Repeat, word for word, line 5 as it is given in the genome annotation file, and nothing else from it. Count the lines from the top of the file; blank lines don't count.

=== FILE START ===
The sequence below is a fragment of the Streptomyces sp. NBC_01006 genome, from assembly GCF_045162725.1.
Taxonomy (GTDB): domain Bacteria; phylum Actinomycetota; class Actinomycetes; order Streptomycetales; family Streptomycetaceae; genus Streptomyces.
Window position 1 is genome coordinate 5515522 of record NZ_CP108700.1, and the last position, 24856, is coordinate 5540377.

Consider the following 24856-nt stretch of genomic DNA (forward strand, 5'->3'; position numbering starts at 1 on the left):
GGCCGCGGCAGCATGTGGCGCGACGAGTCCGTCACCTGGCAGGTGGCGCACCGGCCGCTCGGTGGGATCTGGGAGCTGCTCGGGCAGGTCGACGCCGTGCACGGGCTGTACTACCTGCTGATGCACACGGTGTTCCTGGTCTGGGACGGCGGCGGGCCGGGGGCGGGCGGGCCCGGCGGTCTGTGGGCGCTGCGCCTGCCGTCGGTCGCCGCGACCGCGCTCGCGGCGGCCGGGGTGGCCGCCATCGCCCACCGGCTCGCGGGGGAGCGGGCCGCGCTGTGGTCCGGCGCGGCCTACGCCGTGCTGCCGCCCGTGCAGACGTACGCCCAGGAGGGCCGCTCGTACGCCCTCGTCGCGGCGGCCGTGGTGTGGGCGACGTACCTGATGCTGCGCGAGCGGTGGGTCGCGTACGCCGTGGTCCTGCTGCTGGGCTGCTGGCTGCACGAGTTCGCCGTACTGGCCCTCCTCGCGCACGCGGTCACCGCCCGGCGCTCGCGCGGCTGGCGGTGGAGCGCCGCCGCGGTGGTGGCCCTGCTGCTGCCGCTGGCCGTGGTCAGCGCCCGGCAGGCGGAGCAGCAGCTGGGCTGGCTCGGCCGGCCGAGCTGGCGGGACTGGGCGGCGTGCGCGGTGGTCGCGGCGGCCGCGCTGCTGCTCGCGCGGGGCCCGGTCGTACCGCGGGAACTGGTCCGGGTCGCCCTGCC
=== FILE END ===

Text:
GGCCGCGGCAGCATGTGGCGCGACGAGTCCGTCACCTGGCAGGTGGCGCACCGGCCGCTCGGTGGGATCTGGGAGCTGCTCGGGCAGGTCGACGCCGTGCACGGGCTGTACTACCTGCTGATGCACACGGTGTTCCTGGTCTGGGACGGCGGCGGGCCGGGGGCGGGCGGGCCCGGCGGTCTGTGGGCGCTGCGCCTGCCGTCGGTCGCCGCGACCGCGCTCGCGGCGGCCGGGGTGGCCGCCATCGCCCACCGGCTCGCGGGGGAGCGGGCCGCGCTGTGGTCCGGCGCGGCCTACGCCGTGCTGCCGCCCGTGCAGACGTACGCCCAGGAGGGCCGCTCGTACGCCCTCGTCGCGGCGGCCGTGGTGTGGGCGACGTACCTGATGCTGCGCGAGCGGTGGGTCGCGTACGCCGTGGTCCTGCTGCTGGGCTGCTGGCTGCACGAGTTCGCCGTACTGGCCCTCCTCGCGCACGCGGTCACCGCCCGGCGCTCGCGCGGCTGGCGGTGGAGCGCCGCCGCGGTGGTGGCCCTGCTGCTGCCGCTGGCCGTGGTCAGCGCCCGGCAGGCGGAGCAGCAGCTGGGCTGGCTCGGCCGGCCGAGCTGGCGGGACTGGGCGGCGTGCGCGGTGGTCGCGGCGGCCGCGCTGCTGCTCGCGCGGGGCCCGGTCGTACCGCGGGAACTGGTCCGGGTCGCCCTGCC